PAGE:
If this is not too big a pivot or reach here is the 1963 text of speech to UN by leader of Ethiopia that became years later a Bob Marley joint:
That until the philosophy which holds one race superior and another inferior is finally and permanently discredited and abandoned; That until there are no longer first-class and second-class citizens of any nation; That until the color of a man’s skin is of no more significance than the color of his eyes; That until the basic human rights are equally guaranteed to all without regard to race; That until that day, the dream of lasting peace and world citizenship and the rule of international morality will remain but a fleeting illusion, to be pursued but never attained; And until the ignoble and unhappy regimes that hold our brothers in Angola, in Mozambique and in South Africa in subhuman bondage have been toppled and destroyed; Until bigotry and prejudice and malicious and inhuman self-interest have been replaced by understanding and tolerance and good-will; Until all Africans stand and speak as free beings, equal in the eyes of all men, as they are in the eyes of Heaven; Until that day, the African continent will not know peace. We Africans will fight, if necessary, and we know that we shall win, as we are confident in the victory of good over evil. – Haile Selassie I
And here is the Marley’d version of the same set of i and i ideas:
Until the philosophy which hold one race superior / And another / Inferior / Is finally / And permanently / Discredited / And abandoned / -Everywhere is war – / Me say war.
That until there no longer / First class and second class citizens of any nation / Until the colour of a man’s skin / Is of no more significance / than the colour of his eyes / – Me say war.
That until the basic human rights / Are equally guaranteed to all, / Without regard to race / – Dis a war.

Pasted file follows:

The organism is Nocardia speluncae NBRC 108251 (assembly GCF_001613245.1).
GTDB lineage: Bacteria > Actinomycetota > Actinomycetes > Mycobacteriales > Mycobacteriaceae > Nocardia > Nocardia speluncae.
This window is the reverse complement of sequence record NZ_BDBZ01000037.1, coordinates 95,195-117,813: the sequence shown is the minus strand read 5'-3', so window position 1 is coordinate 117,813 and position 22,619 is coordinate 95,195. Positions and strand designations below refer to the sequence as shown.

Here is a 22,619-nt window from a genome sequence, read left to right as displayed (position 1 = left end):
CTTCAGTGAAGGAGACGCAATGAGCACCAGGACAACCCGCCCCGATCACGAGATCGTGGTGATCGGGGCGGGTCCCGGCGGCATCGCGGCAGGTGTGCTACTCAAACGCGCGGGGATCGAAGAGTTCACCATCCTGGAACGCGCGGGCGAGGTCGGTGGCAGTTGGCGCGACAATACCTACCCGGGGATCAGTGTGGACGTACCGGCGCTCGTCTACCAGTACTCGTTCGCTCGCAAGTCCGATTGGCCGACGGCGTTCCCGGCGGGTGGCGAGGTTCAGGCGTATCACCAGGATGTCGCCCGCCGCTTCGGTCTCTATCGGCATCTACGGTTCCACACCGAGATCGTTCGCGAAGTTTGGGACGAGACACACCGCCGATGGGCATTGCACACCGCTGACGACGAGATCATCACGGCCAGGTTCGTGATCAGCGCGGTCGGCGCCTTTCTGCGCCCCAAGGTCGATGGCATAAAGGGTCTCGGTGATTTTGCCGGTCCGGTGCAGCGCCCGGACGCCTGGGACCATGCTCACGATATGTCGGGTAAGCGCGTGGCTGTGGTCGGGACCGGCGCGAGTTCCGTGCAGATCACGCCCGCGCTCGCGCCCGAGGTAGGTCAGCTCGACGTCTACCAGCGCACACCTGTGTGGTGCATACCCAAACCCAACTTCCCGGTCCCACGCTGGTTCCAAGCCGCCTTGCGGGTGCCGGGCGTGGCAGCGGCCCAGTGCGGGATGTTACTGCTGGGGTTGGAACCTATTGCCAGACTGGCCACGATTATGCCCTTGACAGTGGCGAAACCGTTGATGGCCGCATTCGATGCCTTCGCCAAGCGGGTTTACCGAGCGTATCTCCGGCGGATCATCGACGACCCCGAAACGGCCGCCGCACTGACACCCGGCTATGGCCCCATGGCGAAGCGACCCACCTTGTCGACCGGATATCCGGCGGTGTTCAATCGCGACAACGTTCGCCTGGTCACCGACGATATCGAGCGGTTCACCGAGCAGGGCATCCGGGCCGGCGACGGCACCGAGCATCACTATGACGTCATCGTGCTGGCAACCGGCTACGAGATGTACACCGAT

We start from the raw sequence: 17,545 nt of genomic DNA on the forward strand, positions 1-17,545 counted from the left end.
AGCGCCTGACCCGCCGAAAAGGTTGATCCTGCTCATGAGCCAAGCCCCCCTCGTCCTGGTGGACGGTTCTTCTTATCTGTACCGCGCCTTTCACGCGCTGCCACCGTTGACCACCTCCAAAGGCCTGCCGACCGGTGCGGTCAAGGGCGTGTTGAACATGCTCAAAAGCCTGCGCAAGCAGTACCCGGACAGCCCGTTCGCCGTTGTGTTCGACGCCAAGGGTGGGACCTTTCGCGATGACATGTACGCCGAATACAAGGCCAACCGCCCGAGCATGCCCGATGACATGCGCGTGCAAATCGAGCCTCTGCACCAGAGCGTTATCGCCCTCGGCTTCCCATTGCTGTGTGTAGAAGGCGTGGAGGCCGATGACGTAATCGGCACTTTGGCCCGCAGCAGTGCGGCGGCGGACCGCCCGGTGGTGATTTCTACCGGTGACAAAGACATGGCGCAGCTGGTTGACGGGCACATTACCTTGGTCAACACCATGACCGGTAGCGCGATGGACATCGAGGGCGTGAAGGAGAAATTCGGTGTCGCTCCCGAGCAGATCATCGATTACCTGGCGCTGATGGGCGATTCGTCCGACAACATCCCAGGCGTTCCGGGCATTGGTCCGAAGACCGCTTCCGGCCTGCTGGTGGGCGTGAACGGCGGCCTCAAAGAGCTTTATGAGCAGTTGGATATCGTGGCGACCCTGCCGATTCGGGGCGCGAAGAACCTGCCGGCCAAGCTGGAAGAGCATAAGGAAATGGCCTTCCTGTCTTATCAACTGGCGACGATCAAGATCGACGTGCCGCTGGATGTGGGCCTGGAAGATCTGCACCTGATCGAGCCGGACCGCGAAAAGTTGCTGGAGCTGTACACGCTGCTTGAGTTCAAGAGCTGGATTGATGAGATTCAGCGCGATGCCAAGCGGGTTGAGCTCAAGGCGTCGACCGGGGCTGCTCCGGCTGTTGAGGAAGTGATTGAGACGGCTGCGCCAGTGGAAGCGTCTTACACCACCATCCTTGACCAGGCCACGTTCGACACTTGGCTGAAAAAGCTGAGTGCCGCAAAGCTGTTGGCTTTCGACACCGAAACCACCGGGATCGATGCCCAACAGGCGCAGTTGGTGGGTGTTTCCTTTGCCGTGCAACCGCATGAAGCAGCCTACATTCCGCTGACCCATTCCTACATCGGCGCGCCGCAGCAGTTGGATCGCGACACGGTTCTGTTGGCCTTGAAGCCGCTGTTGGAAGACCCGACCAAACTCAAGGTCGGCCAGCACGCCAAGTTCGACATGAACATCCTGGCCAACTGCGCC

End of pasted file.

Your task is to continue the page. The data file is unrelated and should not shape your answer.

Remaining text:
(compare to both “not one of my seed shall sit on the sidewalk and beg your bread” and “I feel like bombing a church, now that I know the preacher is lying”)
And I do not know if it is totally normal or a coincidence that as I clicked on this youtube video it offered me an advert for War On Drugs the same cd I am trying to review or gloss here. (And also, less than 2 months ago, at a panel of people running for Palo Alto City Council, I both read from and later sang a Billy Taylor-penned Nina Simone song: I wish I knew how it would feel to be free).
Sinead’s career basically fell off the tracks because of this, although with the more recent attention and acceptability about the Catholic church and its abuses, she was more like a prophet:
There’s also a riff about Kris Kristofferson standing by her, and singing with her, as she suffered a backlash — at a Bob Dylan tribute concert — and he says “Don’t let the bastards get you down”. I actually met KK’s son and grandson at the same Mitchell Center a few weeks back.
Sinead we learn in 2005 or 20 years later went to Jamaica Tuff Gong Studios and did a group of covers including “War” although it is not obvious whether she used the Marley/Selassie lyrics or her modified “child abuse” ones. Reminds me, if I can digress from further War on Drugs to Bob Marley to Sinead to other reggae RAS, I met Burning Spear in the Kennedy Airport while on tour and chatted him up although I had no idea who he was, I mistook him for the tour manager or personal manager for the band. He was very DIY and like “call me, me” for a gig but I mistook that for meaning that he was the manager. Of course an actual Burning Spear fan would have known him instantly. I think I said something as ridiculous as “I can tell you are a group of reggae musicians on tour, what is the name of your project?” To be clearer: there is no one in Pink Floyd named Pink, but Burning Spear is Burning Spear.
And this is pretty far from War on Drugs — or not – but if I say Man Man above I can say Mau Mau below — Winston Rodney is called Burning Spear in reference to the first president 1964 of Kenya Jomo Kenyatta, while Malcolm Welbourne of Shreveport and Austin is known as Papa Mali thanks to Burning Spear: war, we say war.